Last week, we looked at the fruit of the Spirit in Galatians 5: 22-23. These are the characteristics which the Holy Spirit wants to duplicate in our lives, so we become living examples of Jesus on earth today. These characteristics are love, joy, peace, patience, kindness, goodness, faithfulness, gentleness, and self-control.
Today, we look at the first of these --love.
It is no accident that Paul starts with love. Love holds the Trinity together. Father, Son, and Holy Spirit are eternally love each other. We are connected to Jesus by Christ’s love for us and our love for Christ. It is connective tissue of the Body of Christ. Paul says that faith, hope and love exist, but love is most important.
Today, I will answer three questions about love. 1. What do we love? 2. Who do we love? 3. How do we learn to love?
What is love? Jesus said we love God with our heart, mind, soul, and strength. These elements are not just true of our love for God, but of any love. Love is a combination of feeling, thought, and action.
We love with our hearts when we feel empathy for another. Empathy is feeling what others are feeling. When another is happy, we are happy. When another is sad, we are sad. It’s the emotional aspect of love.
Jesus felt this perfectly. Isaiah 53: 4 tells us, “Surely he has borne our griefs and carried our sorrow.” On the Cross, Christ felt the sorrow of the whole world. He felt pity for those who crucified Him, “Father, forgive them for they do not know what they are doing.” He wept with those who wept and laughed with those who laughed. When someone was abused or oppressed, He got angry. He felt what others felt to the degree that they felt it.
We’re usually empathy-challenged. Some of us have more natural capacity for empathy than others. But we can all grow more empathic with others, if we will just make a habit of putting ourselves in the place of others. We need to pay attention to the feelings of others around us.
Empathy is risky and painful. But we can’t really love without sharing the pains and joys of others. If we cut ourselves off from the emotions of others, then we cannot really love.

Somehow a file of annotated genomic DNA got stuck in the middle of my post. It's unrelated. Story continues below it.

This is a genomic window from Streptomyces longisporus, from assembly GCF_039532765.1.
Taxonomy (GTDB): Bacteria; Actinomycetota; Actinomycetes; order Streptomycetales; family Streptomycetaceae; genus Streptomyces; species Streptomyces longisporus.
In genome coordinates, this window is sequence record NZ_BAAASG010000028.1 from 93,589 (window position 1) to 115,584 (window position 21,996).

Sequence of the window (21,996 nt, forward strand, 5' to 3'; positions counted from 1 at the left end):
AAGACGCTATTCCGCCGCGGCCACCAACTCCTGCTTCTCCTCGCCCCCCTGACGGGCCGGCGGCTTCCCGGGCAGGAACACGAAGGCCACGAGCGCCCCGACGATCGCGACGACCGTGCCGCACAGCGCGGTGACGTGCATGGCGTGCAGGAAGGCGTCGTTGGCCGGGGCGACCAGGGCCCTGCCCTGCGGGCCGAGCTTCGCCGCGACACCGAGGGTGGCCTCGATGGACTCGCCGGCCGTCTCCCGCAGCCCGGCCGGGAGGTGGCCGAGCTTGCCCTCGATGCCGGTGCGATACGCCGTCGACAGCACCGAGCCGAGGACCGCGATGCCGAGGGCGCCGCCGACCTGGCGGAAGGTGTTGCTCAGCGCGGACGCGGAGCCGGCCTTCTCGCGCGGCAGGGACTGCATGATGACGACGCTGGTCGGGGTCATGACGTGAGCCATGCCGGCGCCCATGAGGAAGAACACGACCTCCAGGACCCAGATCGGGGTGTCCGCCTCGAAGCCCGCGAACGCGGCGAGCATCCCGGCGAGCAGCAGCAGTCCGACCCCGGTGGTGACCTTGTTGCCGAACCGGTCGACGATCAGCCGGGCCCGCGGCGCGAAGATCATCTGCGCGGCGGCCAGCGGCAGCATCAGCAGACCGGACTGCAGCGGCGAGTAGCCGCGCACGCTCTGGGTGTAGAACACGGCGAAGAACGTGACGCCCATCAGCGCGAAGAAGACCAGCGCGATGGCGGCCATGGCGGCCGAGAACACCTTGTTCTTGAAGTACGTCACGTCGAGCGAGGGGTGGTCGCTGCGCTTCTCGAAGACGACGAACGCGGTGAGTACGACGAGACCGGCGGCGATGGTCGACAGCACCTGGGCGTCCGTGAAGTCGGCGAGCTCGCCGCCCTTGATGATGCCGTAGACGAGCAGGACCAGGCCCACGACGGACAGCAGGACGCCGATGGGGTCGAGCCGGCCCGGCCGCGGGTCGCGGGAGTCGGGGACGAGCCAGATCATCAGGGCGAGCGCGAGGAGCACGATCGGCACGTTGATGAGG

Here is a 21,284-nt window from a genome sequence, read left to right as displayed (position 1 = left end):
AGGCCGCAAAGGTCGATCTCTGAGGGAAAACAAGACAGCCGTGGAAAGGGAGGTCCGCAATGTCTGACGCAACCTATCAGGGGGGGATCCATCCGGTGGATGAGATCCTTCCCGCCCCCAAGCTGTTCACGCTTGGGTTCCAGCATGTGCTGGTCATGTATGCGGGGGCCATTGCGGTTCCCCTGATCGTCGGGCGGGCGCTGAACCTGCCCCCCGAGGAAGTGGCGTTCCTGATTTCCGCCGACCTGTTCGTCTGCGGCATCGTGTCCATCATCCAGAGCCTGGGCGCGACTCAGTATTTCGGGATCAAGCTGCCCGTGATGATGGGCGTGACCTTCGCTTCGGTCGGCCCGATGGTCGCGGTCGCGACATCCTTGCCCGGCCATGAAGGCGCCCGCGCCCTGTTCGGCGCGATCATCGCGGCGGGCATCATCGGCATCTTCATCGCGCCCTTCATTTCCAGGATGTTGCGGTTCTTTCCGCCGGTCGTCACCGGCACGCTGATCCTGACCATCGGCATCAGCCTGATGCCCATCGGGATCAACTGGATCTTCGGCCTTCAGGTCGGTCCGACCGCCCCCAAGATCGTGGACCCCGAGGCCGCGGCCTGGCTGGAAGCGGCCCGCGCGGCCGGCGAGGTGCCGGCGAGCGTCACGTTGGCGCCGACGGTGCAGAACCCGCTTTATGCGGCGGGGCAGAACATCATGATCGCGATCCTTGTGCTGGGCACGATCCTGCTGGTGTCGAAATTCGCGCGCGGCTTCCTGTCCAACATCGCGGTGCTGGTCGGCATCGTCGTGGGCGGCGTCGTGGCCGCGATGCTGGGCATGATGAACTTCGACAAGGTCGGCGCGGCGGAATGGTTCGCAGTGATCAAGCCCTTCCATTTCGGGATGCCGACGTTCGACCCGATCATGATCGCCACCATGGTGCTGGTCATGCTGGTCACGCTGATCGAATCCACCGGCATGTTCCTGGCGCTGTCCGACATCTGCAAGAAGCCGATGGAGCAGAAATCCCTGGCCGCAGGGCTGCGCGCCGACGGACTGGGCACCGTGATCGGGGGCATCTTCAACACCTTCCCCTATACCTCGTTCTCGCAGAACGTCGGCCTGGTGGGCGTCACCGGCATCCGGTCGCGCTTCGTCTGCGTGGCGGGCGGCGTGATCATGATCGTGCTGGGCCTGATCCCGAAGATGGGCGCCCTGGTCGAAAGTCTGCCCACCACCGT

We love with the mind, which means we use our brains to understand what others need, and what they are thinking. To love God, we must know God. To love another, we must know them as well. People are not all the same. Each person is unique and loving them has to be unique.
Suppose a child asks you for a cookie. A cookie might make him happy, but it might not make him healthy. If we just give it, then we might be hurting the child by causing him to love cookies too much. We might even be undermining his parent’s authority who said, “No cookies!”
Suppose a beggar asks you for a handout. Our natural response might be to give it, but we don’t know the beggar. The beggar could use our money to buy drinks, drugs, or something else that could harm him or her. It would not be loving to give without taking the time to really know what that person needs.
We live by our actions—with submission and sacrifice. Submission is allowing another person to have their way. Sacrifice is giving up what we like to give someone else what they like.
We are usually naturally selfish. If we sit in our living room, we’ll naturally take the most comfortable chair, and leave our spouses the rest. We’ll naturally turn the TV to our program, instead of what our spouses want to watch. If the dog wants in, then we wait for our spouses to let her in. If the garbage needs taking out, then we let someone else do it.
But we complain, “I work hard all day. Why should I have to work when I get home?” What has your wife been doing all day? Love is not keeping score of who does what, but it is sacrifice and submission. Love is not asking, “Have I done my share?” It is asking, “Is there more I can do to make her happy?” Love is constantly seeking ways of encouraging the well-being of others.
Christ gave Himself for our redemption out of love on the cross. But more than that, He gave up heaven in His Incarnation, to live a life of trouble, and a life of sorrow on earth for our sake. He didn’t just die for us, He lived for us. If we want to love someone on earth, we don’t just die for them, we live for them. We devote ourselves to their happiness day in and day out. Love is a daily denial of our will and our comfort for the ones we love.
The second question is, who do we love?
That’s easy—everyone. We should love God and our brothers and sisters both literally in the family and figuratively in the church, along with our neighbors and fellow works. We are even told to love our strangers and even our enemies.
That’s hard to do! In fact, it’s impossible to ever get it right. After a lifetime of trying to fulfill the great commandment of love, we will still fail frequently. However, that doesn’t mean we should stop trying. We should constantly be trying to love more people and to love them more deeply.
Even though there are so many people we should be loving, and there are always some we should love more than others. By loving these people, we learn to love everyone else.